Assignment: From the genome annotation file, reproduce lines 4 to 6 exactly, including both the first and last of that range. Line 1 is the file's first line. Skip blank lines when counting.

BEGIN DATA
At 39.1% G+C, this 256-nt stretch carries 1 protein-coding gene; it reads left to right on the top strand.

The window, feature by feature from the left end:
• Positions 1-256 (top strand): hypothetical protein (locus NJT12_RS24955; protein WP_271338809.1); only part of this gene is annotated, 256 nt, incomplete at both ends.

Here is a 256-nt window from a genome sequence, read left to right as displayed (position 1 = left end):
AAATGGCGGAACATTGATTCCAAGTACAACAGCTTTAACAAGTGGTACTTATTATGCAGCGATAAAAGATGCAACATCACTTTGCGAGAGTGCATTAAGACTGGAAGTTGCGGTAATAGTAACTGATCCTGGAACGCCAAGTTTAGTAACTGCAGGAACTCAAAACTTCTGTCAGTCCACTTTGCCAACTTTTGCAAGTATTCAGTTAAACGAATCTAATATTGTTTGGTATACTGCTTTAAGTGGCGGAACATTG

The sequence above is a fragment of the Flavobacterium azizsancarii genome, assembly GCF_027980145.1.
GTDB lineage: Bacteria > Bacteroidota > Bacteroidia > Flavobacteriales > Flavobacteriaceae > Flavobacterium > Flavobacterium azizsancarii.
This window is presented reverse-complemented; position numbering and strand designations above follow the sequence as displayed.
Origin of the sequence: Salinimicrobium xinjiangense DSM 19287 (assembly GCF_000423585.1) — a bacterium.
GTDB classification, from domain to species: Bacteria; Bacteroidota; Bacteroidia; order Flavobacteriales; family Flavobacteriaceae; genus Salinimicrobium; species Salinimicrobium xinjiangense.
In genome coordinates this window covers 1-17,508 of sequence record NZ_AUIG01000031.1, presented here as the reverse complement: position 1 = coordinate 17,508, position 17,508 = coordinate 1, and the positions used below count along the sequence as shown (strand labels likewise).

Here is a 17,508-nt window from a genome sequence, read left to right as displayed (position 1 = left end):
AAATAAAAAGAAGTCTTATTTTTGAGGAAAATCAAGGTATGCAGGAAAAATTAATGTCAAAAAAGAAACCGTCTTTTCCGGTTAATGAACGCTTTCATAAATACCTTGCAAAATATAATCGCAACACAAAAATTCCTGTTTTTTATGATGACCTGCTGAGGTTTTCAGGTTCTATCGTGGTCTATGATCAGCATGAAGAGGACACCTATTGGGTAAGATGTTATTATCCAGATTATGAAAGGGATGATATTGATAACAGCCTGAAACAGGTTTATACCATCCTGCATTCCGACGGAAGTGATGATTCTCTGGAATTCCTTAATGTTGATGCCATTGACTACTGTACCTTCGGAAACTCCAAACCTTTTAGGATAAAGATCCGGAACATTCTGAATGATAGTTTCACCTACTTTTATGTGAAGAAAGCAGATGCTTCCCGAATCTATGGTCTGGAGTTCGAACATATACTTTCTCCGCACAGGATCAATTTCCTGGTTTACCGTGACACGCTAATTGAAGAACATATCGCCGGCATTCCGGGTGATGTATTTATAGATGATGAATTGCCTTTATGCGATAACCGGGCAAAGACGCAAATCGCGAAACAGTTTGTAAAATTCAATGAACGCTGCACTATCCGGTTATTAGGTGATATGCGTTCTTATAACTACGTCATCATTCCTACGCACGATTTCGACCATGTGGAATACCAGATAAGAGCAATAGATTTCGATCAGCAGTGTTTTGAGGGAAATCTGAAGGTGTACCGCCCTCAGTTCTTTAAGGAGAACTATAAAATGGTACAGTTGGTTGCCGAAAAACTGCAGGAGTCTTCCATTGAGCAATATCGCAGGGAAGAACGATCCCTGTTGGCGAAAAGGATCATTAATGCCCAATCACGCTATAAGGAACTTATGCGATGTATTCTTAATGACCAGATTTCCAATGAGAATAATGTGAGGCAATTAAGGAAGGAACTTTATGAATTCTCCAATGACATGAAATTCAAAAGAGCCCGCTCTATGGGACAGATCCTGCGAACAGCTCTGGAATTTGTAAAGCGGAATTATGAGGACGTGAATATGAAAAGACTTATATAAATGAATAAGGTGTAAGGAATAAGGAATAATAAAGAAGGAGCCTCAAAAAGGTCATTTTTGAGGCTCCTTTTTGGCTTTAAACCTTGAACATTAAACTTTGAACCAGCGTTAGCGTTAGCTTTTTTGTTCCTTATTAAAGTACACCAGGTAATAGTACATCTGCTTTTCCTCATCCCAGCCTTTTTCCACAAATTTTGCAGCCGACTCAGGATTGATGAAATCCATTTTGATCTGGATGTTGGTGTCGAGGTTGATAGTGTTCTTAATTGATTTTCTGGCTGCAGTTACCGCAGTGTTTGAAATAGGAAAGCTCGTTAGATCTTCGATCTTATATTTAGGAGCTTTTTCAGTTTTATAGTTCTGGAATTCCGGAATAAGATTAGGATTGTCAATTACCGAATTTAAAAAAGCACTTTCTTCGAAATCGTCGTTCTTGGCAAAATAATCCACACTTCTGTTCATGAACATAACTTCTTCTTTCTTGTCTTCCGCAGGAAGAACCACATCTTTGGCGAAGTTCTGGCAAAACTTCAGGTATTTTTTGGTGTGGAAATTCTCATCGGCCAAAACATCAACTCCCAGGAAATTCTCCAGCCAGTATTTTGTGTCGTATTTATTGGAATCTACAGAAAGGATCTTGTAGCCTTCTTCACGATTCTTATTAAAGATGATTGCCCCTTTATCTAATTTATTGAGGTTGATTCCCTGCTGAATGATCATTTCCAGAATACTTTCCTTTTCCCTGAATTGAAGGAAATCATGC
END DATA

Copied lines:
Here is a 256-nt window from a genome sequence, read left to right as displayed (position 1 = left end):
AAATGGCGGAACATTGATTCCAAGTACAACAGCTTTAACAAGTGGTACTTATTATGCAGCGATAAAAGATGCAACATCACTTTGCGAGAGTGCATTAAGACTGGAAGTTGCGGTAATAGTAACTGATCCTGGAACGCCAAGTTTAGTAACTGCAGGAACTCAAAACTTCTGTCAGTCCACTTTGCCAACTTTTGCAAGTATTCAGTTAAACGAATCTAATATTGTTTGGTATACTGCTTTAAGTGGCGGAACATTG

The sequence above is a fragment of the Flavobacterium azizsancarii genome, assembly GCF_027980145.1.